Disclosures: Battula: Daiichi Sankyo: Research Funding; Y-mAbs Therapeutics: Research Funding; CytoMed Therapuetics: Research Funding; Fate Therapeutics: Research Funding; Inspirna, Inc.: Research Funding; Tolero Pharmaceuticals: Research Funding; Nektar Therapeutics: Research Funding. Daver: Genentech: Consultancy, Research Funding; Astellas: Consultancy, Research Funding; Gilead: Consultancy, Research Funding; Trovagene: Research Funding; Agios: Consultancy; Novimmune: Research Funding; Trillium: Consultancy, Research Funding; Hanmi: Research Funding; Servier: Consultancy, Research Funding; Glycomimetics: Research Funding; AROG: Consultancy; Jazz: Consultancy; Shattuck Labs: Consultancy; Celgene: Consultancy; Daiichi Sankyo: Consultancy, Research Funding; Pfizer: Consultancy, Research Funding; Amgen: Consultancy, Research Funding; ImmunoGen: Consultancy, Research Funding; AbbVie: Consultancy, Research Funding; FATE: Research Funding; Novartis: Consultancy; Syndax: Consultancy; Kite, a Gilead company: Consultancy, Research Funding; Bristol-Myers Squibb: Consultancy, Research Funding; Kronos Bio: Research Funding. Andreeff: PMV: Research Funding; Kintor Pharmaceutical: Research Funding. Konopleva: AbbVie, Ablynx, Allogene, AstraZeneca, Cellectis, Daiichi, FortySeven, Genentech, Gilead, Immunogen, MEI Pharma, Precision Biosciences, Rafael Pharmaceutical, Sanofi Aventis, Stemline-Menarini: Research Funding; Reata Pharmaceuticals.: Current holder of stock options in a privately-held company, Patents & Royalties; AbbVie, AstraZeneca, Genentech, Gilead, Janssen, MEI Pharma, Sanofi Aventis, Stemline-Menarini, Vincerx: Consultancy.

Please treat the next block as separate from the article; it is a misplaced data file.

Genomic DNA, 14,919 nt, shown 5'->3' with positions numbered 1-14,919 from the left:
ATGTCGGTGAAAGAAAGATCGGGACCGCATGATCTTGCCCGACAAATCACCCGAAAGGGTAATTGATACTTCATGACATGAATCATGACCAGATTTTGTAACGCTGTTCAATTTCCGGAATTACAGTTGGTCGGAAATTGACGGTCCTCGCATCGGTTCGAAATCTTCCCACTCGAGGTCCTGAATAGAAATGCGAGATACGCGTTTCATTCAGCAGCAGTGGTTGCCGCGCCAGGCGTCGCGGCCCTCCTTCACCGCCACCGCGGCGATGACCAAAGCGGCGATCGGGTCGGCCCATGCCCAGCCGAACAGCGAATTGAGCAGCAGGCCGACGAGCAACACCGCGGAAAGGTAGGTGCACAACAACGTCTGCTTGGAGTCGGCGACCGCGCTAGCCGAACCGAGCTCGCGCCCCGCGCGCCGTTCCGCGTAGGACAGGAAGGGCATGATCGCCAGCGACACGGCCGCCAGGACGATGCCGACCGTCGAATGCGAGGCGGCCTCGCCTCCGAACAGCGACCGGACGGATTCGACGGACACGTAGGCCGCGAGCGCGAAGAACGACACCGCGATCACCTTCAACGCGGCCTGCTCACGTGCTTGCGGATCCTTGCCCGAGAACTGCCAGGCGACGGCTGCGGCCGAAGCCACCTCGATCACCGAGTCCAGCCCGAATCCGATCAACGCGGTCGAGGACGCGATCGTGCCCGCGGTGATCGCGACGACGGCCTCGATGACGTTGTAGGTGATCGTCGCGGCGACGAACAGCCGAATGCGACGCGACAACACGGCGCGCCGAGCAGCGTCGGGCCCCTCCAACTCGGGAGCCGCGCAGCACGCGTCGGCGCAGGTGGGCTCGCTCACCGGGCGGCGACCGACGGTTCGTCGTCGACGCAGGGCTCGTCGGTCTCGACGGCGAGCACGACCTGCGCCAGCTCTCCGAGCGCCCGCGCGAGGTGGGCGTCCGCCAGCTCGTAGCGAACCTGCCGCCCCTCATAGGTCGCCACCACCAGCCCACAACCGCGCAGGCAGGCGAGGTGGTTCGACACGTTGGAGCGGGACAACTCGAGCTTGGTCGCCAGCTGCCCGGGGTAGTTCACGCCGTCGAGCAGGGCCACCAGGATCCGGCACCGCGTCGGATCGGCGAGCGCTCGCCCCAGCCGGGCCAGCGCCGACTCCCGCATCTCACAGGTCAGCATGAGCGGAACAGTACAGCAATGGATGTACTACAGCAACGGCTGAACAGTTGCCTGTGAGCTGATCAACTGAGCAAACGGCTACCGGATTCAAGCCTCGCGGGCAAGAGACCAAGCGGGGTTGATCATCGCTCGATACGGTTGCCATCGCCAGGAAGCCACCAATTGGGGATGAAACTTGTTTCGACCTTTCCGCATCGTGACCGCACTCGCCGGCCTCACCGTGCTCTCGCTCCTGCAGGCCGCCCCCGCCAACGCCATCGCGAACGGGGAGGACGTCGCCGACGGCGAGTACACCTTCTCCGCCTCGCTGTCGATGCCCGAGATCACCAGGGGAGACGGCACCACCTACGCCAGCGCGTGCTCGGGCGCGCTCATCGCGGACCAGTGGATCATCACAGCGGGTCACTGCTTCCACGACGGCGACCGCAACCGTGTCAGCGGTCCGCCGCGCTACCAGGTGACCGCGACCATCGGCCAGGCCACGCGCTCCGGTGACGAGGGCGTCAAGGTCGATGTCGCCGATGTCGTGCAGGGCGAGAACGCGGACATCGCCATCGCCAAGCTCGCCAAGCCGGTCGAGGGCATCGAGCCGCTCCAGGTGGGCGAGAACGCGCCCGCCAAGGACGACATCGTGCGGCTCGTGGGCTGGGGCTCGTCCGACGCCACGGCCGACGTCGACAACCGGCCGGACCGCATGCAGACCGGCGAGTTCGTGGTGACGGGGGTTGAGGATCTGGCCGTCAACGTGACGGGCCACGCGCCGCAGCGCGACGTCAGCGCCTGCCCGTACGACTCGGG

*signifies non-member of ASH